Robust Model-based Clustering of Flow Cytometry Data The flowClust package

Raphael Gottardo, Kenneth Lo and Greg Finak

4/4/2019

Licensing

Under the Artistic License, you are free to use and redistribute this software. However, we ask you to cite the following paper if you use this software for publication.

  1. Lo, K., Brinkman, R.~R., and Gottardo, R. (2008). Automated gating of flow cytometry data via robust model-based clustering. Cytometry Part A, 73A(4):321–332.
  2. Lo, K., Hahne, F., Brinkman, R.~R., and Gottardo, R. (2009). flowClust: a Bioconductor package for automated gating of flow cytometry data. BMC Bioinformatics, 10:145.

Overview

We apply a robust model-based clustering approach proposed by Lo et al. (2008) to identify cell populations in flow cytometry data. The proposed approach is based on multivariate \(t\) mixture models with the Box-Cox transformation. This approach generalizes Gaussian mixture models by modeling outliers using \(t\) distributions and allowing for clusters taking non-ellipsoidal shapes upon proper data transformation. Parameter estimation is carried out using an Expectation-Maximization (EM) algorithm which simultaneously handles outlier identification and transformation selection. Please refer to Lo et al. (2008) for more details.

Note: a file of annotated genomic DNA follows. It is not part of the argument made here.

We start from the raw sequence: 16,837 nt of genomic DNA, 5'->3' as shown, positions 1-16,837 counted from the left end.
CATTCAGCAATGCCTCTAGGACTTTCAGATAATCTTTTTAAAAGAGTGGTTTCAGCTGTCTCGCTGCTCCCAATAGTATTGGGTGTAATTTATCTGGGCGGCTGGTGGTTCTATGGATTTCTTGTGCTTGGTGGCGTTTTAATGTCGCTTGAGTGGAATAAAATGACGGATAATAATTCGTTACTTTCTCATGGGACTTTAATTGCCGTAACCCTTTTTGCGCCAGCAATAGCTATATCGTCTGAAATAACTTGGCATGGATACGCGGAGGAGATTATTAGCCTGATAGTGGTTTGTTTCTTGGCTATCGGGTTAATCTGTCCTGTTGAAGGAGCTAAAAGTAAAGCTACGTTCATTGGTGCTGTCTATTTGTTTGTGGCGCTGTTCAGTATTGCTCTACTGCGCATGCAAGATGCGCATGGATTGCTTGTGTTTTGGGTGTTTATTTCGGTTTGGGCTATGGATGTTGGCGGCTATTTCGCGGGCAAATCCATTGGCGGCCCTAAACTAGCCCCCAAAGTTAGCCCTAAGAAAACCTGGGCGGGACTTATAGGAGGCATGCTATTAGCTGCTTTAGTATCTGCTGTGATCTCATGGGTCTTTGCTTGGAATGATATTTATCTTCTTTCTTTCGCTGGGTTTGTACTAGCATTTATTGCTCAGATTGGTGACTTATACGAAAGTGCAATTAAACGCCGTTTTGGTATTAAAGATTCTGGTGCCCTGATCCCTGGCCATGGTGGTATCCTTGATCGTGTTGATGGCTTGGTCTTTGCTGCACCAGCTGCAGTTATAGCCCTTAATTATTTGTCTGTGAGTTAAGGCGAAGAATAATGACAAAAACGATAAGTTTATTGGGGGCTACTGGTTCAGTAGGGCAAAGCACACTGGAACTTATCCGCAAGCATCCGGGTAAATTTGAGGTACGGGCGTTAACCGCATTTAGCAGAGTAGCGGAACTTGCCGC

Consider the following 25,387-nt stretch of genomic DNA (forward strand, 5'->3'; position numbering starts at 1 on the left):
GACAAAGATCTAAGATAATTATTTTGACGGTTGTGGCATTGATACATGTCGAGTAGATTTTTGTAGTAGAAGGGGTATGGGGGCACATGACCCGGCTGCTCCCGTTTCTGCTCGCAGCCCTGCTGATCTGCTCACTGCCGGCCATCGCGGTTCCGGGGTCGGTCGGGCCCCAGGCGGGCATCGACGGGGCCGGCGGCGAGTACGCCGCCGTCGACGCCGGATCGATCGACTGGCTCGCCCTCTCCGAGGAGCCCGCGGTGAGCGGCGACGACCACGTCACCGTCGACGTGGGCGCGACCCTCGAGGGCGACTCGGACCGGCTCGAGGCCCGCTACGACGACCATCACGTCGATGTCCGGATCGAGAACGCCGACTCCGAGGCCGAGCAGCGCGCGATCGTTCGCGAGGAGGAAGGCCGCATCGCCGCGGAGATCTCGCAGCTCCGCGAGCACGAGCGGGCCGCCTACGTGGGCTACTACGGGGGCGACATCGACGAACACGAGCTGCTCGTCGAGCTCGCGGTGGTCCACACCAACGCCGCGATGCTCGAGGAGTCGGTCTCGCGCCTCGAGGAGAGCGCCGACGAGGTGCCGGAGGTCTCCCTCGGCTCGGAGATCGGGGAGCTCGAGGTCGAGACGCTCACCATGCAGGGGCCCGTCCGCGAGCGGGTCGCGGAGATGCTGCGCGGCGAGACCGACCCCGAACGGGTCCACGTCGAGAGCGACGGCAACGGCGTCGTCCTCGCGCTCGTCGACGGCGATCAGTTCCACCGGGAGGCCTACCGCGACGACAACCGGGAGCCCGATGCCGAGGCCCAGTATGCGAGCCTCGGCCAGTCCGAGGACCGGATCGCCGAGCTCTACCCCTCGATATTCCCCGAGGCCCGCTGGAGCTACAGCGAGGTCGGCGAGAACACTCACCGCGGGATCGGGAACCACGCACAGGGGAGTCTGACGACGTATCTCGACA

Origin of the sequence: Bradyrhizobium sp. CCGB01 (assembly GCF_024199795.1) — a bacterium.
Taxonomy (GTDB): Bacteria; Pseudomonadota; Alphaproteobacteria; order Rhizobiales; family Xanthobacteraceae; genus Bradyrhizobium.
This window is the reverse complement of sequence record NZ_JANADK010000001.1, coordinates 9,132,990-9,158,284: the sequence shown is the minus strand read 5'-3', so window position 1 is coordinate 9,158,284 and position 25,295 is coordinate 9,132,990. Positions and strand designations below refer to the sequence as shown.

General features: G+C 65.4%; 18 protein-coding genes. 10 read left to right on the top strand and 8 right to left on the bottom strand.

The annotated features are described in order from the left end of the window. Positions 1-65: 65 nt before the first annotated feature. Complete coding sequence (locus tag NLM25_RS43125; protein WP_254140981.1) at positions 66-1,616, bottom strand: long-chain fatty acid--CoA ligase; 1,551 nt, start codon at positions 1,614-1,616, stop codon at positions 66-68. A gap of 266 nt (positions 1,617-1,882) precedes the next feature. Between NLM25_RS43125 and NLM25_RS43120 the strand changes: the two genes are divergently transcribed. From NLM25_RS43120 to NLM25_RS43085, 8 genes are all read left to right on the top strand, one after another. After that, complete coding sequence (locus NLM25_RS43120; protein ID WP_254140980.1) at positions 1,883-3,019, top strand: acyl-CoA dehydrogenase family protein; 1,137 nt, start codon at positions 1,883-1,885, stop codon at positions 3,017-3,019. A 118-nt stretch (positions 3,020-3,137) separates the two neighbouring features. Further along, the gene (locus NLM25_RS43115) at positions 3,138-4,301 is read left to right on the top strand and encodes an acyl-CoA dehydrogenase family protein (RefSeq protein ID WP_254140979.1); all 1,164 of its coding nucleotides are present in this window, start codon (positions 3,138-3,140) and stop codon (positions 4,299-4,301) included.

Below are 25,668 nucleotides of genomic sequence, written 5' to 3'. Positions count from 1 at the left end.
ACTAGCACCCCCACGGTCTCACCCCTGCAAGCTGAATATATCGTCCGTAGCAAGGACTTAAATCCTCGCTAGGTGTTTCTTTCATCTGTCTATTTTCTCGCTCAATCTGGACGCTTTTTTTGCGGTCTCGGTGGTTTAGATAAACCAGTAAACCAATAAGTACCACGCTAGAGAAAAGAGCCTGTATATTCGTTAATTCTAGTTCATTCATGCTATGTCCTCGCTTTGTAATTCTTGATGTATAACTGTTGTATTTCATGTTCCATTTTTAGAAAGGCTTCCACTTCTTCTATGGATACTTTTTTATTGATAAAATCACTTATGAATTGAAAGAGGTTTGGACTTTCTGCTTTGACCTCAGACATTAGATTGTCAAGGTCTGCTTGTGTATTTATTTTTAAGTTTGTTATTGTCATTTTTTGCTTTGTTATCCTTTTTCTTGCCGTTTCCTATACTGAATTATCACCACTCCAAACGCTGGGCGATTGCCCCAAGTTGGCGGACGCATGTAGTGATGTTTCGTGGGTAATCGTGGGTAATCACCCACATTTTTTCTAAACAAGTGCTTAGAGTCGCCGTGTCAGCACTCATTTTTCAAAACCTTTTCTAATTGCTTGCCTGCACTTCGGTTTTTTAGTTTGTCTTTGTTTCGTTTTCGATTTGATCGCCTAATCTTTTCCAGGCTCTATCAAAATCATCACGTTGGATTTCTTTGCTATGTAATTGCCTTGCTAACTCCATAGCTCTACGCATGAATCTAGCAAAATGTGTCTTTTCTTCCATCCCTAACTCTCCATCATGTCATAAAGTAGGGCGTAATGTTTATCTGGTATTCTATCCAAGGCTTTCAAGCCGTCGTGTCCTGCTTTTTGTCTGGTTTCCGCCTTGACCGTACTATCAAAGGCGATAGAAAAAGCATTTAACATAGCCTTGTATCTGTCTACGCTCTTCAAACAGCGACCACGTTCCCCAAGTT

This flowClust package consists of a core function to implement the aforementioned clustering methodology. Its source code is built in C for optimal utilization of system resources. Graphical functionalities are available to users for visualizing a wealth of features of the clustering results, including the cluster assignment, outliers, and the size and shape of the clusters. The fitted mixture model may be projected onto any one/two dimensions and displayed by means of a contour or image plot. Currently, flowClust provides two options for estimating the number of clusters when it is unknown, namely, the Bayesian Information Criterion (BIC) and the Integrated Completed Likelihood (ICL).

flowClust is built in a way such that it is highly integrated with flowCore, the core package for flow cytometry that provides data structures and basic manipulation of flow cytometry data. Please read Section for details about actual implementation.

Installation

Unix/Linux/Mac Users

To build the flowClust package from source, make sure that the following is present on your system:

  1. a C compiler
  2. GNU Scientific Library (GSL)